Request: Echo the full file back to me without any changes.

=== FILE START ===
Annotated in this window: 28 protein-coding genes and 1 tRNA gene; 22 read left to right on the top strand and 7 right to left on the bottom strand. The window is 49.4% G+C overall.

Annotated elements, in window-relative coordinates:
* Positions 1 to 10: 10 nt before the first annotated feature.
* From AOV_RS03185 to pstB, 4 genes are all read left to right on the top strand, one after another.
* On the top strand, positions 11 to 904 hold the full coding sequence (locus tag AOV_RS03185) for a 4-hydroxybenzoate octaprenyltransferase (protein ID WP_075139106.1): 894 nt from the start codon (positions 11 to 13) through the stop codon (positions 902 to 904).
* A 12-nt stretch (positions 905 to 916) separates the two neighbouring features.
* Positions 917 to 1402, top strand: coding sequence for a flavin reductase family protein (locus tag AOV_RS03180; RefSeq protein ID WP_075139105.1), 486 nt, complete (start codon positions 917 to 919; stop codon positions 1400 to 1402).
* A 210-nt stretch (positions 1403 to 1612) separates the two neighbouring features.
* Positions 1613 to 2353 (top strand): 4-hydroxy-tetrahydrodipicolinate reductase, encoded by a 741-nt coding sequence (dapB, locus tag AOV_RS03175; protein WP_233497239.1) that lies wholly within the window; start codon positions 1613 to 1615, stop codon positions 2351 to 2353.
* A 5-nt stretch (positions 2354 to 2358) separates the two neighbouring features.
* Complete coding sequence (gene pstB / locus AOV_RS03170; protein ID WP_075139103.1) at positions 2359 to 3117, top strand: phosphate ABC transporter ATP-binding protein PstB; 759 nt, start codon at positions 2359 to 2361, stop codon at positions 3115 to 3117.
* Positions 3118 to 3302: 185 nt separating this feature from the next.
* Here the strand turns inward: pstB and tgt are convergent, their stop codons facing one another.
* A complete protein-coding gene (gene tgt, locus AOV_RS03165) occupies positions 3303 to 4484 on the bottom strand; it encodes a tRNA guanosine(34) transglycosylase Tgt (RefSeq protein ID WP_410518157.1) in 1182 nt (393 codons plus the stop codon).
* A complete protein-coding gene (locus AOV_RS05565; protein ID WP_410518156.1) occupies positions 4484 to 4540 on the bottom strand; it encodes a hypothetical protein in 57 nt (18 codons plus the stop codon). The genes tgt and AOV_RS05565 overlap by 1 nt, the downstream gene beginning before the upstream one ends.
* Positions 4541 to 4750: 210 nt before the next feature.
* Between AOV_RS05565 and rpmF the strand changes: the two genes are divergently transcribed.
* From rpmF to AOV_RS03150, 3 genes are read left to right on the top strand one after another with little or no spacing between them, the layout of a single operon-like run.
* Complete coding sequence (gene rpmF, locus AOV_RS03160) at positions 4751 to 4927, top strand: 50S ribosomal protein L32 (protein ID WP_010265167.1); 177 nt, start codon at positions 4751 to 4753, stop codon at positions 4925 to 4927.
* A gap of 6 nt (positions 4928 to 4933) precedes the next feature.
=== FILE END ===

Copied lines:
Annotated in this window: 28 protein-coding genes and 1 tRNA gene; 22 read left to right on the top strand and 7 right to left on the bottom strand. The window is 49.4% G+C overall.

Annotated elements, in window-relative coordinates:
* Positions 1 to 10: 10 nt before the first annotated feature.
* From AOV_RS03185 to pstB, 4 genes are all read left to right on the top strand, one after another.
* On the top strand, positions 11 to 904 hold the full coding sequence (locus tag AOV_RS03185) for a 4-hydroxybenzoate octaprenyltransferase (protein ID WP_075139106.1): 894 nt from the start codon (positions 11 to 13) through the stop codon (positions 902 to 904).
* A 12-nt stretch (positions 905 to 916) separates the two neighbouring features.
* Positions 917 to 1402, top strand: coding sequence for a flavin reductase family protein (locus tag AOV_RS03180; RefSeq protein ID WP_075139105.1), 486 nt, complete (start codon positions 917 to 919; stop codon positions 1400 to 1402).
* A 210-nt stretch (positions 1403 to 1612) separates the two neighbouring features.
* Positions 1613 to 2353 (top strand): 4-hydroxy-tetrahydrodipicolinate reductase, encoded by a 741-nt coding sequence (dapB, locus tag AOV_RS03175; protein WP_233497239.1) that lies wholly within the window; start codon positions 1613 to 1615, stop codon positions 2351 to 2353.
* A 5-nt stretch (positions 2354 to 2358) separates the two neighbouring features.
* Complete coding sequence (gene pstB / locus AOV_RS03170; protein ID WP_075139103.1) at positions 2359 to 3117, top strand: phosphate ABC transporter ATP-binding protein PstB; 759 nt, start codon at positions 2359 to 2361, stop codon at positions 3115 to 3117.
* Positions 3118 to 3302: 185 nt separating this feature from the next.
* Here the strand turns inward: pstB and tgt are convergent, their stop codons facing one another.
* A complete protein-coding gene (gene tgt, locus AOV_RS03165) occupies positions 3303 to 4484 on the bottom strand; it encodes a tRNA guanosine(34) transglycosylase Tgt (RefSeq protein ID WP_410518157.1) in 1182 nt (393 codons plus the stop codon).
* A complete protein-coding gene (locus AOV_RS05565; protein ID WP_410518156.1) occupies positions 4484 to 4540 on the bottom strand; it encodes a hypothetical protein in 57 nt (18 codons plus the stop codon). The genes tgt and AOV_RS05565 overlap by 1 nt, the downstream gene beginning before the upstream one ends.
* Positions 4541 to 4750: 210 nt before the next feature.
* Between AOV_RS05565 and rpmF the strand changes: the two genes are divergently transcribed.
* From rpmF to AOV_RS03150, 3 genes are read left to right on the top strand one after another with little or no spacing between them, the layout of a single operon-like run.
* Complete coding sequence (gene rpmF, locus AOV_RS03160) at positions 4751 to 4927, top strand: 50S ribosomal protein L32 (protein ID WP_010265167.1); 177 nt, start codon at positions 4751 to 4753, stop codon at positions 4925 to 4927.
* A gap of 6 nt (positions 4928 to 4933) precedes the next feature.